Methanococcoides burtonii

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A Microbial Biorealm page on the genus Methanococcoides burtonii

Classification

Higher order taxa

cellular organisms; Archaea; Euryarchaeota; Methanomicrobia; Methanosarcinales; Methanosarcinaceae; Methanococcoides.(5,9)

Species

Methanococcoides burtonii

Description and significance

M. burtonii is an extremophile that love life extremely cold. They live at the bottom of Ace Lake in Antarctica, where there is no oxygen and the average temperature is a brutal 33 degrees Fahrenheit.(7) The in situ temperature is annually 1 to 2°C.(1) It has an optimal growth temperature of 23°C and an upper growth temperature limit of approximately 28°C.(1) One of the most significant findings is that this microbe has flexible proteins, which allow their cells to survive cold temperatures and carry out basic cell functions under extreme conditions. These proteins are more rigid and stable in bacteria that live at higher temperatures.(7)

Genome structure

The determination of the DNA genome sequence of this strain has been or is being determined either in whole or in part.(6)

M. burtonii’s chromosome is circular. Its sequence is RS: NC_007955. The number of nucleotides present is 2575032. It contains 2273 of protein genes and 63 RNA genes.(6)

Cell structure and metabolism

M. burtonii lacks peptidiglycan in its cell wall.

Ecology

Ecological significance is carbon cycle and production of methane.(8)

Pathology

No evidence has been documented to determine whether or not this is a pathogen.

Application to Biotechnology

M. burtonii produces methane which is a colorless, odorless gas which is lighter than air. It is formed by the decomposition of organic carbons under oxygen poor (anaerobic) conditions. M. burtonii is known as a methanogen. Methanogens are unique among organisms in their ability to survive a wide range of temperatures, from the freezing point of water to 185 degrees Fahrenheit and everything in between.(7)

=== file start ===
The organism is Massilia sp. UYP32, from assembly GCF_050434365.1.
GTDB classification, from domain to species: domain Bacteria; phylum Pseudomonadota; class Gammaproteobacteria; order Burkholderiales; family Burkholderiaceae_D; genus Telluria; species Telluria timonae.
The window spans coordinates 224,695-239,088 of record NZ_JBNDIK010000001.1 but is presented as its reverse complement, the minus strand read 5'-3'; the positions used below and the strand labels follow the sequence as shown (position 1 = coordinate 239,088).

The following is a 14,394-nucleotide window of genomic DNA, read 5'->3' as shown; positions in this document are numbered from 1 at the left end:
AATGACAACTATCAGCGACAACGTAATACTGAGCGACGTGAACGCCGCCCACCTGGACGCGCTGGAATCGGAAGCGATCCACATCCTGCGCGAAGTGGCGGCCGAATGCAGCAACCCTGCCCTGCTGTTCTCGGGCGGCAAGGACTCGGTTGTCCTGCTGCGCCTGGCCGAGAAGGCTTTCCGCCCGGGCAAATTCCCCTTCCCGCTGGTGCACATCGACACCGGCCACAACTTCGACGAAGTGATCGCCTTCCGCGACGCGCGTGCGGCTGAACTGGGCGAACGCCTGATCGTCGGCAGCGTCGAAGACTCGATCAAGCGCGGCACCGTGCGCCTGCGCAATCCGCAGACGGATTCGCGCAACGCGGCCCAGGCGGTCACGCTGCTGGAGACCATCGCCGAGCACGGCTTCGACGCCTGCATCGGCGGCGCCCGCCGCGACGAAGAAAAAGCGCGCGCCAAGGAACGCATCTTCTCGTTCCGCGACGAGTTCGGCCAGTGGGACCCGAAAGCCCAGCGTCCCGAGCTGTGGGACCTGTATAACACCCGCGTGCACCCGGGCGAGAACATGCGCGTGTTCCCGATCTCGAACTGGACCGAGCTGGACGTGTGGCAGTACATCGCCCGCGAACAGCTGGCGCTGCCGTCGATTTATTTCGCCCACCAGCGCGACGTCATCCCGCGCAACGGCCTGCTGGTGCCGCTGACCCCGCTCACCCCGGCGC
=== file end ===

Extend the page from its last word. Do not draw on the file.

Current Research

The pathway for the synthesis of the organic solute glucosylglycerate (GG) is proposed based on the activities of the recombinant glucosyl-3-phosphoglycerate synthase (GpgS) and glucosyl-3-phosphoglycerate phosphatase (GpgP) from Methanococcoides burtonii. A mannosyl-3-phosphoglycerate phosphatase gene homologue (mpgP) was found in the genome of M. burtonii (http://www.jgi.doe.gov), but an mpgS gene coding for mannosyl-3-phosphoglycerate synthase (MpgS) was absent. The gene upstream of the mpgP homologue encoded a putative glucosyltransferase that was expressed in Escherichia coli. The recombinant product had GpgS activity, catalyzing the synthesis of glucosyl-3-phosphoglycerate (GPG) from GDP-glucose and D-3-phosphoglycerate, with a high substrate specificity. The recombinant MpgP protein dephosphorylated GPG to GG and was also able to dephosphorylate mannosyl-3-phosphoglycerate (MPG) but no other substrate tested.(2)